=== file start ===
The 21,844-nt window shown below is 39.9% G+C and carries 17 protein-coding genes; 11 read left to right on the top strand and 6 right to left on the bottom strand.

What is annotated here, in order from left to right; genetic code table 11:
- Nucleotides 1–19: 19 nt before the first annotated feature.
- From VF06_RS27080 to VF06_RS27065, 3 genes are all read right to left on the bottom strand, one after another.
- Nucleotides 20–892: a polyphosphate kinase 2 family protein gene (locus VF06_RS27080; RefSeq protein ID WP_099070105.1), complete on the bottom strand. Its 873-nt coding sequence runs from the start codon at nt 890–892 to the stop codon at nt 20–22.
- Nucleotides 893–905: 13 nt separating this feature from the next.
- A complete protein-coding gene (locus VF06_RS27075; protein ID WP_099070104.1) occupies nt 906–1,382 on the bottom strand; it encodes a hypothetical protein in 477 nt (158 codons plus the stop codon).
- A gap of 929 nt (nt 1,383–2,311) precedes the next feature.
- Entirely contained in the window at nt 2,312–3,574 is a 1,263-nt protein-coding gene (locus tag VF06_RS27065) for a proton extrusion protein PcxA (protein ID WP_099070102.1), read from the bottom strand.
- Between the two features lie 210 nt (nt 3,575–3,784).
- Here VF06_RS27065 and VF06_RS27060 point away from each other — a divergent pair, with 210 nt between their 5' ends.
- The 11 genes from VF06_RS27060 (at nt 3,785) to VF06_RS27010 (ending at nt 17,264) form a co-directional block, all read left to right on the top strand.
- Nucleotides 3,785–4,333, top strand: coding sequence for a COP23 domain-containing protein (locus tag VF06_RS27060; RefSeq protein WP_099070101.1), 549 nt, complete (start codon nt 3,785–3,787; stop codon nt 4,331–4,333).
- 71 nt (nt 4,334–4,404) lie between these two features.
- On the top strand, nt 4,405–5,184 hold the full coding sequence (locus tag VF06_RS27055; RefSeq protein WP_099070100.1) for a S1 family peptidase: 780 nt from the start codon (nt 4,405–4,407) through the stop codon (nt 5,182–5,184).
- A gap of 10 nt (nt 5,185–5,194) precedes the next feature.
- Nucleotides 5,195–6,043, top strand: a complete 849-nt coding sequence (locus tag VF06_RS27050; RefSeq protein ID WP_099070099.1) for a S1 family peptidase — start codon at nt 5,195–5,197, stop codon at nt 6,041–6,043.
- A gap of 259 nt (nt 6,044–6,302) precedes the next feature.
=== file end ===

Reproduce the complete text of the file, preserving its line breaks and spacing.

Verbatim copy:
The 21,844-nt window shown below is 39.9% G+C and carries 17 protein-coding genes; 11 read left to right on the top strand and 6 right to left on the bottom strand.

What is annotated here, in order from left to right; genetic code table 11:
- Nucleotides 1–19: 19 nt before the first annotated feature.
- From VF06_RS27080 to VF06_RS27065, 3 genes are all read right to left on the bottom strand, one after another.
- Nucleotides 20–892: a polyphosphate kinase 2 family protein gene (locus VF06_RS27080; RefSeq protein ID WP_099070105.1), complete on the bottom strand. Its 873-nt coding sequence runs from the start codon at nt 890–892 to the stop codon at nt 20–22.
- Nucleotides 893–905: 13 nt separating this feature from the next.
- A complete protein-coding gene (locus VF06_RS27075; protein ID WP_099070104.1) occupies nt 906–1,382 on the bottom strand; it encodes a hypothetical protein in 477 nt (158 codons plus the stop codon).
- A gap of 929 nt (nt 1,383–2,311) precedes the next feature.
- Entirely contained in the window at nt 2,312–3,574 is a 1,263-nt protein-coding gene (locus tag VF06_RS27065) for a proton extrusion protein PcxA (protein ID WP_099070102.1), read from the bottom strand.
- Between the two features lie 210 nt (nt 3,575–3,784).
- Here VF06_RS27065 and VF06_RS27060 point away from each other — a divergent pair, with 210 nt between their 5' ends.
- The 11 genes from VF06_RS27060 (at nt 3,785) to VF06_RS27010 (ending at nt 17,264) form a co-directional block, all read left to right on the top strand.
- Nucleotides 3,785–4,333, top strand: coding sequence for a COP23 domain-containing protein (locus tag VF06_RS27060; RefSeq protein WP_099070101.1), 549 nt, complete (start codon nt 3,785–3,787; stop codon nt 4,331–4,333).
- 71 nt (nt 4,334–4,404) lie between these two features.
- On the top strand, nt 4,405–5,184 hold the full coding sequence (locus tag VF06_RS27055; RefSeq protein WP_099070100.1) for a S1 family peptidase: 780 nt from the start codon (nt 4,405–4,407) through the stop codon (nt 5,182–5,184).
- A gap of 10 nt (nt 5,185–5,194) precedes the next feature.
- Nucleotides 5,195–6,043, top strand: a complete 849-nt coding sequence (locus tag VF06_RS27050; RefSeq protein ID WP_099070099.1) for a S1 family peptidase — start codon at nt 5,195–5,197, stop codon at nt 6,041–6,043.
- A gap of 259 nt (nt 6,044–6,302) precedes the next feature.